Donovan McMillon was still a Florida Gator when the Backyard Brawl resumed last season, but he remembers sitting in his dorm room in Gainesville, Florida filming M.J. Devonshire’s pick six as it happened.
McMillon may not have picked Pitt the first time around, but he came home when he left Florida over the offseason. He grew up in Pittsburgh’s South Hills, and he’s followed his hometown school from afar over the last couple of years. Now he’s going to be a part of the rivalry itself.
“It was crazy,” McMillon said after practice Tuesday. “I had a ‘one-year-ago-today’ (on Snapchat) that I showed M.J. because I was watching it, I filmed the video of him getting the pick six, and I was like, ‘woah,’ now that I’m not able to actually play in this game it’s an awesome experience.”
The ‘Pitt Six’ will go down as one of the greatest moments in the long, storied history of the Backyard Brawl, and Devonshire is still — over a year later — seeing just how many people he impacted with that one play.
“A lot of times people will look at me like I’m famous,” Devonshire said after practice Wednesday. “And I don’t realize it sometimes. I think I’m normal. That was a big play, people DM’d me and were like, ‘You made my year,’ so shoutout to them. I appreciate you letting me make your year.”
THIS. IS. THE. BACKYARD. BRAWL.
PITT SIX 🙌 @Mjdevonshirejr
— Pitt Football (@Pitt_FB) September 2, 2022
A record-setting crowd (70,622 people, the most at a sporting event in the history of Pittsburgh) was in attendance, and the press box shook from the uproar that was 70,000 people jumping to their feet and screaming as Devonshire capitalized on a drop from WVU wideout Bryce Ford-Wheaton and raced back through the WVU offense for a go-ahead touchdown just about three minutes in the fourth quarter.
“That was the biggest crowd I’ve seen,” Gavin Bartholomew said after practice Wednesday. “It was pretty exciting. Just seeing the crowd, the atmosphere, you knew it was gonna be a violent game, and it was. And it’s gonna be this year.”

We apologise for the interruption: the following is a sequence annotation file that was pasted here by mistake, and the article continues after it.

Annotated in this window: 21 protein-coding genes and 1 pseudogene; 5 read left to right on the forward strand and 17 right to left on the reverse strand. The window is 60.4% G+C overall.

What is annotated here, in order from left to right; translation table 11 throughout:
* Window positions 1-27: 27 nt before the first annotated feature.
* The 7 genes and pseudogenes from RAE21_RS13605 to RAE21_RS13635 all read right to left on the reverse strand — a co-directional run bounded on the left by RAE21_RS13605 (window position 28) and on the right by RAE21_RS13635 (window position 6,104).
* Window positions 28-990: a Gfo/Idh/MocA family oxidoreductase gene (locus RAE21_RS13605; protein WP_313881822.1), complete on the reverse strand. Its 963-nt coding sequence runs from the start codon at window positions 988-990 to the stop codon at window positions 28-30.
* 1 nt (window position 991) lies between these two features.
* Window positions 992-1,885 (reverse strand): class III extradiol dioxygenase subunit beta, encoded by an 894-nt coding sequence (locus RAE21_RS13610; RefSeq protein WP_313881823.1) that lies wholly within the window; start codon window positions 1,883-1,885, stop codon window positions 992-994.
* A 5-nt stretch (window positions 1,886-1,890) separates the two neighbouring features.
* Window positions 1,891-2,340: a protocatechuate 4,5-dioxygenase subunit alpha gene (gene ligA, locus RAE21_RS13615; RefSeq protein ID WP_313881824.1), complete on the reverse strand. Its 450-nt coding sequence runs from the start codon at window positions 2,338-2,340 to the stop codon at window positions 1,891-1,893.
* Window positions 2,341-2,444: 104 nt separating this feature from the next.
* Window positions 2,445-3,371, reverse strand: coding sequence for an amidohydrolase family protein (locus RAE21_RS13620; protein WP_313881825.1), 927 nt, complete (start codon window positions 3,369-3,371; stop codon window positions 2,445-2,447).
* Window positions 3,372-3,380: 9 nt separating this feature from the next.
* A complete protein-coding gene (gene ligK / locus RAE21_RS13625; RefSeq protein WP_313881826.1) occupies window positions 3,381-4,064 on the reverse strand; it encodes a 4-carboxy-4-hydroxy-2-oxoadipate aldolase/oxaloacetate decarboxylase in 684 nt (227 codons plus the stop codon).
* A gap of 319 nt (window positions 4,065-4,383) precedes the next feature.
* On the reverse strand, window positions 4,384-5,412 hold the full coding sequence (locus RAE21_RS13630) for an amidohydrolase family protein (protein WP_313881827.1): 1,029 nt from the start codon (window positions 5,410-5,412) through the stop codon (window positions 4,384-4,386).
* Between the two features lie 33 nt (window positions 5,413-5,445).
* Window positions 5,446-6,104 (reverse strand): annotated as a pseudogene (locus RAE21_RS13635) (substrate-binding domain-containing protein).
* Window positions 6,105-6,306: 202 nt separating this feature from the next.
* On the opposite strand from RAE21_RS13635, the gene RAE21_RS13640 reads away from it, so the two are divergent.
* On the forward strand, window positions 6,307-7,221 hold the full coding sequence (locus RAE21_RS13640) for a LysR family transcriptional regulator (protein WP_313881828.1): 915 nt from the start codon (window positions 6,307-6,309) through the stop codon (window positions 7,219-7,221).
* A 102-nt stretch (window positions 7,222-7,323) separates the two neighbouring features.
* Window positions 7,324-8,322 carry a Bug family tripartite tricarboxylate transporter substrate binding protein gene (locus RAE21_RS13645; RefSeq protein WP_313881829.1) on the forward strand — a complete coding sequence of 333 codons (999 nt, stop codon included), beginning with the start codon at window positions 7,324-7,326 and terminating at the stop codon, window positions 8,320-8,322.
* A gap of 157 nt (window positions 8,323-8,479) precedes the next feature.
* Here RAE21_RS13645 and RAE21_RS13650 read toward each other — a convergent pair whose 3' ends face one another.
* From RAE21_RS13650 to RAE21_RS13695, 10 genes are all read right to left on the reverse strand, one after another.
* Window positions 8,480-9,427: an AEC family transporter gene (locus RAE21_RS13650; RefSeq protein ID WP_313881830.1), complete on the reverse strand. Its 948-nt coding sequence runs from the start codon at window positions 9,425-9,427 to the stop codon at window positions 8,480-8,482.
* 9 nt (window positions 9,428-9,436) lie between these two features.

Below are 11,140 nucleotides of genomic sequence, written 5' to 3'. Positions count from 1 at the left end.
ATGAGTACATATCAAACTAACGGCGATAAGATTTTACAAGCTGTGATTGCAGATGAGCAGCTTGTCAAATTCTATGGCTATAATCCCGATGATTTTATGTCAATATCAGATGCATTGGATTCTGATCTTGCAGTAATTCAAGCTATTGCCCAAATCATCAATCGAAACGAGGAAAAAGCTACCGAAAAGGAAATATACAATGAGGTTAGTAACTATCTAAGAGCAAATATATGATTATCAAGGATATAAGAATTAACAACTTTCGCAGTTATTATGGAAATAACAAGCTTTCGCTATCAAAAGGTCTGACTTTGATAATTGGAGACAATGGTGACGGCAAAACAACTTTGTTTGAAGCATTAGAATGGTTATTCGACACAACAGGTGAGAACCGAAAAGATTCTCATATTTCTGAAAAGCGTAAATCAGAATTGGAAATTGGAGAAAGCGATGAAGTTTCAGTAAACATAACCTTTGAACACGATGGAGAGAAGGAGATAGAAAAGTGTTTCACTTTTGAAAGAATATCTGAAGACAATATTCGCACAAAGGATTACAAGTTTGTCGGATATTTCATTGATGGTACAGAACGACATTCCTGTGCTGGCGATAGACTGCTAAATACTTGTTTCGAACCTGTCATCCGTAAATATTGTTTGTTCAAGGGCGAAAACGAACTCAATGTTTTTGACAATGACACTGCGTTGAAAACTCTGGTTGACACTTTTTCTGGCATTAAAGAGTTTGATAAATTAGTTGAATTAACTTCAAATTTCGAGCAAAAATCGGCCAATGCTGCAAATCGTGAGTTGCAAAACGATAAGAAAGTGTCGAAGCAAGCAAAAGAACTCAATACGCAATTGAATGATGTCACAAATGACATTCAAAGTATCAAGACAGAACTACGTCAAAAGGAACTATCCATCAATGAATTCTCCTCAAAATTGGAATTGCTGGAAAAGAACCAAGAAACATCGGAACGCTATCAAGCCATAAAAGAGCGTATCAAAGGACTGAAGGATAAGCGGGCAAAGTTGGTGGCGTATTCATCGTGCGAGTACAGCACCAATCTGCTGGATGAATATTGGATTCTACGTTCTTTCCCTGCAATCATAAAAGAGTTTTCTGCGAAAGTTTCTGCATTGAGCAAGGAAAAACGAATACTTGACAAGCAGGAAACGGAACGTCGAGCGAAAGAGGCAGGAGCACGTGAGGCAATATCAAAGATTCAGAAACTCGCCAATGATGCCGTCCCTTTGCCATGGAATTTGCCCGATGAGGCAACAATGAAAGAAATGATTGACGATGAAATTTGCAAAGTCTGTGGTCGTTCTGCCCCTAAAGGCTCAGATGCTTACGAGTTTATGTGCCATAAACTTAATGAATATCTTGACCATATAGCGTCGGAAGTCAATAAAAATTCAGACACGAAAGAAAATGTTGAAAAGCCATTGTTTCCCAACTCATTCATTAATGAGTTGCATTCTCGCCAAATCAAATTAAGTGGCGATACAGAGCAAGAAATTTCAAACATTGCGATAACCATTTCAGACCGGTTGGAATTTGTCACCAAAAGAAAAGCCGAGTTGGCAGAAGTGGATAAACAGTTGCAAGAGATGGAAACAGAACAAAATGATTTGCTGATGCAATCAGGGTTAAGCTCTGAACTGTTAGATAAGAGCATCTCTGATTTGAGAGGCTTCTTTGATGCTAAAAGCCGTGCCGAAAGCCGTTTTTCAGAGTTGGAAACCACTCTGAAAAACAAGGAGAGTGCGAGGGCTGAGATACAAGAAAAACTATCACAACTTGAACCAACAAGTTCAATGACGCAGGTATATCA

Pitt, of course, would go on to win the first Backyard Brawl in over a decade, setting the foundation for a much-anticipated series that will continue (with an intermission in the mid-2020s) into the early 2030s.
And as the game shifts to Morgantown, West Virginia this season, with a 7:30 kickoff under the lights at Milan Puskar Stadium, there isn’t any level of anxiety. Only excitement.
“I told them after last, it’s another rivalry,” Devonshire said. “I’ll be walking around saying, ‘West Virginia doesn’t care. If you’re having a bad day, they don’t care. If you won or lost last week, they don’t care.’ They’re trying to beat you whether you won by 100 or lost by 100 the week before. That’s the type of team they are, and that’s the type of game they’re preparing to play. And you gotta be prepared for that.
“We’ve adapted to that, and we know that it is what it is, you gotta move on. The sun came up, and we got another opportunity to play football.”
It’s the first time that just about every single person at Pitt, barring Frank Cignetti Jr., will get to experience the Backyard Brawl in Morgantown.
Of course, there are a few Pitt players who have been to Morgantown on recruiting trips or whatever, as Pitt and WVU often battle for recruits in Pennsylvania and Ohio. Devonshire is one of those guys who has been to Morgantown. And he’s seen how raucous the atmosphere can be.
“Being there on visits, it was always crazy, so being able to play there this time is gonna be fun,” Devonshire said. “I love playing in environments where it seems like they don’t like you, so you get to compete.”
Bartholomew wasn’t recruited by any Power Five program, aside from Pitt, coming out of Blue Mountain High in Schuylkill Haven, Pennsylvania, and he didn’t grow up with a vested interest in the Backyard Brawl himself, but after playing in it himself, he’s seen what it’s all about. Now he’s excited to go into a hostile environment and experience the other side of the rivalry.
It seems to be a trend that Pitt’s players are excited about going into hostile territory. It started with Pat Narduzzi setting the tone in meetings and in practice, but some things also don’t need to be said either. It’s the Backyard Brawl after all.
“Of course, we’re playing all the West Virginia every day, at all times, making sure that it’s so annoying that when we get out there, we’re gonna punch ’em in the mouth,” McMillon said.
Konata Mumpfield played in the Backyard Brawl last season, hauling in five receptions for 71 yards in his Pitt debut, and he’s looking forward to the hostile crowd in Morgantown, too. But, to be honest, he just likes to play in front of any crowd.
“I take it as a blessing being able to play in those environments,” Mumpfield said after practice Wednesday. “A lot of people wish they could play in those environments, and coming from Akron, there wasn’t anybody at our games. So, it’s definitely a blessing to be able to go into a hostile environment and play the game that you love.”
The Backyard Brawl is slated to kickoff in Morgantown Saturday for the first time since 2011. And the environment will certainly be unlike anything else that Pitt goes through this season.